Irish domain company hit by political hackers

Supporters of Indonesia’s occupation of East Timor force Web host to pull plugs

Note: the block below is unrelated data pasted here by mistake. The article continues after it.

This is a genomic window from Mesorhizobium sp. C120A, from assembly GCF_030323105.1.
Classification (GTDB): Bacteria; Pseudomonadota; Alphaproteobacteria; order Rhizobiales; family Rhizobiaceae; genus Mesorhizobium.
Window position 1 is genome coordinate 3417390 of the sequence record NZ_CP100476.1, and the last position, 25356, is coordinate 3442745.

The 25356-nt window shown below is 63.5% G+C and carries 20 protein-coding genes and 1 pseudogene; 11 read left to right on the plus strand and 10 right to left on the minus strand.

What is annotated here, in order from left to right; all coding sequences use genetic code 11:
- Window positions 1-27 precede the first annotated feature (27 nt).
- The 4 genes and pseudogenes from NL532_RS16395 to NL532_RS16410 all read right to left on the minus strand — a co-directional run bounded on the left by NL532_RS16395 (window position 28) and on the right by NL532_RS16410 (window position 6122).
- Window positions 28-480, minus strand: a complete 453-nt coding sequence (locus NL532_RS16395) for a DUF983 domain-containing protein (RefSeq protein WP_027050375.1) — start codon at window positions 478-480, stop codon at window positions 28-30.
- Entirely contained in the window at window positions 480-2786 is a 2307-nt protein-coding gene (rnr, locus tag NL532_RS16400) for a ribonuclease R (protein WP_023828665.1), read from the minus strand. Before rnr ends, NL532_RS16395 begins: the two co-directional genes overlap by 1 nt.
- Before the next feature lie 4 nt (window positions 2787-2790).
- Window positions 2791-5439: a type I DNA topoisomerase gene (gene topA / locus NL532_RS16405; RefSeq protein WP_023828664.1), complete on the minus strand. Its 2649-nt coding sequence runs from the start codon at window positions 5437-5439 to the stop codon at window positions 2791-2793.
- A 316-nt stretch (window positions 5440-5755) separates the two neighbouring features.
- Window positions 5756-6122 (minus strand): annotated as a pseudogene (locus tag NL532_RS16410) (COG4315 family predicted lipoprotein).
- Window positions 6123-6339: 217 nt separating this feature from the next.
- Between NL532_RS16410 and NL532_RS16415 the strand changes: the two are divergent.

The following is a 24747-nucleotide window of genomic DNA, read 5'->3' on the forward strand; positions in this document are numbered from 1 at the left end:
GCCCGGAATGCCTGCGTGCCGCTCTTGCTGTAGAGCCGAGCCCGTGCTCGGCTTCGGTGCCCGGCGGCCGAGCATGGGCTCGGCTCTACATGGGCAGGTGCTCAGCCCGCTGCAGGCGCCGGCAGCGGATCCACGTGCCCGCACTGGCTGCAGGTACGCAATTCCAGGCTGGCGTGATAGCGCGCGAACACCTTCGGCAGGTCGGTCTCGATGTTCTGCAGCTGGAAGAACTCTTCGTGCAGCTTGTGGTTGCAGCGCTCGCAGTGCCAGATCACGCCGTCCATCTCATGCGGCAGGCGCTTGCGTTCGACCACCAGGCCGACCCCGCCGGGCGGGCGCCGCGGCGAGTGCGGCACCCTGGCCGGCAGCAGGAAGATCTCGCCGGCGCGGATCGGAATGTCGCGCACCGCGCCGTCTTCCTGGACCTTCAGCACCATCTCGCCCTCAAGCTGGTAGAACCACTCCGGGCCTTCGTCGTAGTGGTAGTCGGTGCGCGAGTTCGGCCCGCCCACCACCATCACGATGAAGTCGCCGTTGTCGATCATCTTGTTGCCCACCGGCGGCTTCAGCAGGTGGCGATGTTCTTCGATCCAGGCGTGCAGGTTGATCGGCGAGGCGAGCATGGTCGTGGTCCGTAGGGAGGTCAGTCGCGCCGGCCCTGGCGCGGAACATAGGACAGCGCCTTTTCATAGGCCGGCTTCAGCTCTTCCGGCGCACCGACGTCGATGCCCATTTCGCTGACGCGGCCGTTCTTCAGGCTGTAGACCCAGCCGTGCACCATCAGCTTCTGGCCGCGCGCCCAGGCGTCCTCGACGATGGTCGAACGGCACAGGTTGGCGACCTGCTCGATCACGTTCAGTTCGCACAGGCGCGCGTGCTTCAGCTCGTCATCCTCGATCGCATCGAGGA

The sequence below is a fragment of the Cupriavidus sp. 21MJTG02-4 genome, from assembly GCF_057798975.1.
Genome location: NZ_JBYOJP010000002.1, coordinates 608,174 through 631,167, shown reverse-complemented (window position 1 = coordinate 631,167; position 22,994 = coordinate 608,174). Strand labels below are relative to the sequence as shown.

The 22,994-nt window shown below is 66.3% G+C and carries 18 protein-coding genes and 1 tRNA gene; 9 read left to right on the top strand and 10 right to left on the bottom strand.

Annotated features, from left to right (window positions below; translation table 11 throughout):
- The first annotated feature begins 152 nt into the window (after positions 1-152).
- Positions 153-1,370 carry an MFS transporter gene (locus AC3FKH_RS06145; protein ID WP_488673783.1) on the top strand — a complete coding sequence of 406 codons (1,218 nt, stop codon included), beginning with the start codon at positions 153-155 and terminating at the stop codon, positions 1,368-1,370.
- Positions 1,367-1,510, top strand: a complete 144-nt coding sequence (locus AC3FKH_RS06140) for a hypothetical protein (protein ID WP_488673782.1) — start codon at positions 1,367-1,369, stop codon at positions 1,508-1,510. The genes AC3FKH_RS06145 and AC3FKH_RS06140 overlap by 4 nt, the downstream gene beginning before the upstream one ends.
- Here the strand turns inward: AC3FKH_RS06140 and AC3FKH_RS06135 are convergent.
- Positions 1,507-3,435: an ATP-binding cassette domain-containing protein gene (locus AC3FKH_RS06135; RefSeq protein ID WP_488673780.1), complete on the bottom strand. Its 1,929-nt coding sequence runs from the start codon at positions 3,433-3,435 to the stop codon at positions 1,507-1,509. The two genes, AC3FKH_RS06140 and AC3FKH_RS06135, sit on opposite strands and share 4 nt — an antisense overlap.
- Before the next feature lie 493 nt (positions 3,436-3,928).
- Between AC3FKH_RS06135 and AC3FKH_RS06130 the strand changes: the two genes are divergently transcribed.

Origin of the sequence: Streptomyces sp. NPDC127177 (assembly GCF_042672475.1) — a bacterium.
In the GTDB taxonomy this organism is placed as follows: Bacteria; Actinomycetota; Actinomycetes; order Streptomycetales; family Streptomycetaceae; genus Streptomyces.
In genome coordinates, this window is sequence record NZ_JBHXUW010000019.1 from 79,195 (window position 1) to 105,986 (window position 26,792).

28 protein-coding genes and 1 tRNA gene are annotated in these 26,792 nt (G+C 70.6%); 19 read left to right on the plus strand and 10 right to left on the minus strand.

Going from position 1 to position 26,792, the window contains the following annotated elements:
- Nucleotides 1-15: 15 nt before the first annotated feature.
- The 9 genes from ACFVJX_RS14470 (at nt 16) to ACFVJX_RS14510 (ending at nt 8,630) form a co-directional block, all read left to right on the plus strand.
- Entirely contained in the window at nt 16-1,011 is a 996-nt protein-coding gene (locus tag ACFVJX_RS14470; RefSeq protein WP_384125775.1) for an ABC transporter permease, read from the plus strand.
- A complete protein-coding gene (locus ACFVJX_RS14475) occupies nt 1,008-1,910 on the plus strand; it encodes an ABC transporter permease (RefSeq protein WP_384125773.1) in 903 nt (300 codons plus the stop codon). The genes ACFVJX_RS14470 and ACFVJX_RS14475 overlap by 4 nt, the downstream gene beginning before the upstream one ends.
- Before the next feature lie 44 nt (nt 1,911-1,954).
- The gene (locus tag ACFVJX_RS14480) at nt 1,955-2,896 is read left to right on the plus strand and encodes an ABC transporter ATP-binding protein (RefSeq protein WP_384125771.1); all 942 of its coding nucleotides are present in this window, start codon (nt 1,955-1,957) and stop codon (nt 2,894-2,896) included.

Supporters of the Indonesian government's occupation of East Timor are being blamed for a simultaneous and well-orchestrated attack on Connect - Ireland earlier this week. The politically motivated attacks by 18 hackers on Tuesday brought the Dublin-based company -- one of only two top domain guardians in Ireland -- to its knees causing it take the "nuclear option" and shut down its service. It has now updated its systems but this has caused its entire service to be shut down causing disruption for its 3,000 customers. The company said today that it expects all the Web sites it hosts to be back online either later today or tomorrow morning. It appears the aim of the attack was to disrupt the East Timorese Internet domain which was established twelve months ago by the East Timorese Project and hosted by Connect - Ireland. But when the country received ISO (International Organisation for Standardisation) registration and East Timor's right to its own top level Internet domain (.tp) Connect - Ireland also fell foul of the Indonesian authorities. Over the last year the company has had to fend off a number of attacks and has even received threats to stop hosting the East Timorese domain. Tuesday's ordered and sophisticated attack proved too much for Connect - Ireland and the company was left with little choice but to shut down its operation. "The perpetrators of this attack, fondly referred to as E-Nazi's, have not yet been identified, but the Indonesian government is known to be extremely antagonistic towards this display of virtual sovereignty," said Martin Maguire, project director at the company. "We've traced links back to Japan, Canada and the US but for all we know they could all have been sat in the same room together. "After more digging we're finding links to the Netherlands where I understand there is a large Indonesian population. Maybe the attacks originated from there. " The company has sent a letter of protest to the Indonesian Embassy in London and will be contacting the Department of Foreign Affairs in Ireland next week to see what action it might take. No one at the Indonesian Embassy in London was available for comment. ®

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